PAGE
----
Phonotactics 182 (1)
English phonemes 183 (2)
Forensic significance: Phonemic structure 185 (1)
Establishing between-sample comparability 185 (1)
Between-speaker and within-speaker 186 (6)
differences in phonemic structure
Morphophonemics 192 (1)
Between-speaker and within-speaker 193 (1)
allomorphic differences
Accent imitation 194 (1)
Chapter summary 194 (1)
Speech acoustics 195 (74)
Speech sounds 195 (1)
Speech waves 196 (3)
Spectral representation 199 (8)
The acoustic theory of speech production 207 (1)
Source 207 (2)
Filter 209 (2)
Formants 211 (1)
Interaction of source and filter 212 (3)
Forensic significance: Vocal tract length 215 (5)
and formant frequencies
Summary: Source-filter theory 220 (1)
Spectrograms 220 (5)
Spectrograms of other vowels 225 (3)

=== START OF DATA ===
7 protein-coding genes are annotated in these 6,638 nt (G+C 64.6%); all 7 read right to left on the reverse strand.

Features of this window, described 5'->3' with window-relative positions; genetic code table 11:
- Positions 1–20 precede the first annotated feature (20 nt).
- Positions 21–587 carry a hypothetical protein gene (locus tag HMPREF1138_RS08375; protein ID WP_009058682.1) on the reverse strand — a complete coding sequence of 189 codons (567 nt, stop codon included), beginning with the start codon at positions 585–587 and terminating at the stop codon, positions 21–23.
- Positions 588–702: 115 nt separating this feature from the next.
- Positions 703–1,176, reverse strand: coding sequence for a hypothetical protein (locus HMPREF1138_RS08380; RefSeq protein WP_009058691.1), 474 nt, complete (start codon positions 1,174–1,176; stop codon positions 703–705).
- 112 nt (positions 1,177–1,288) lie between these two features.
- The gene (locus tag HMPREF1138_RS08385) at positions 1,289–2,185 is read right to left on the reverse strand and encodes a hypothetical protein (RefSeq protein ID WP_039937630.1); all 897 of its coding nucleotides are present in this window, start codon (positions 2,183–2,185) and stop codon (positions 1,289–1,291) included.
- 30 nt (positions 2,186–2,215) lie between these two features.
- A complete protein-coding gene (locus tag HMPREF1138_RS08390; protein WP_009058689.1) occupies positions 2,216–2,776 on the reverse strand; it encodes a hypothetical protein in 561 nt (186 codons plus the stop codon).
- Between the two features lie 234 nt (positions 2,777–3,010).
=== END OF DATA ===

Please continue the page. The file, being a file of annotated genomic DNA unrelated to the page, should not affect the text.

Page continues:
Acoustic vowel plots 228 (2)
Between-speaker variation in vowel acoustics 230 (2)
Within-speaker variation in vowel acoustics 232 (3)
Forensic significance: Differential effects 235 (2)
of phonological environment
Forensic significance: Within-speaker 237 (1)
variation in vowel acoustics
Higher-frequency formants 237 (1)
Forensic significance: Higher-frequency 237 (1)
formants
A whole-word example 238 (5)
Forensic significance: Vowel acoustics 243 (1)
Fundamental frequency 244 (2)
Forensic significance: Fundamental frequency 246 (2)
Long-term fundamental frequency 248 (5)
distributions
Fundamental frequency distributions and 253 (4)
probability
Modelling fundamental frequency 257 (2)
distributions
Long-term spectrum 259 (2)
Forensic significance: Long-term spectrum 261 (1)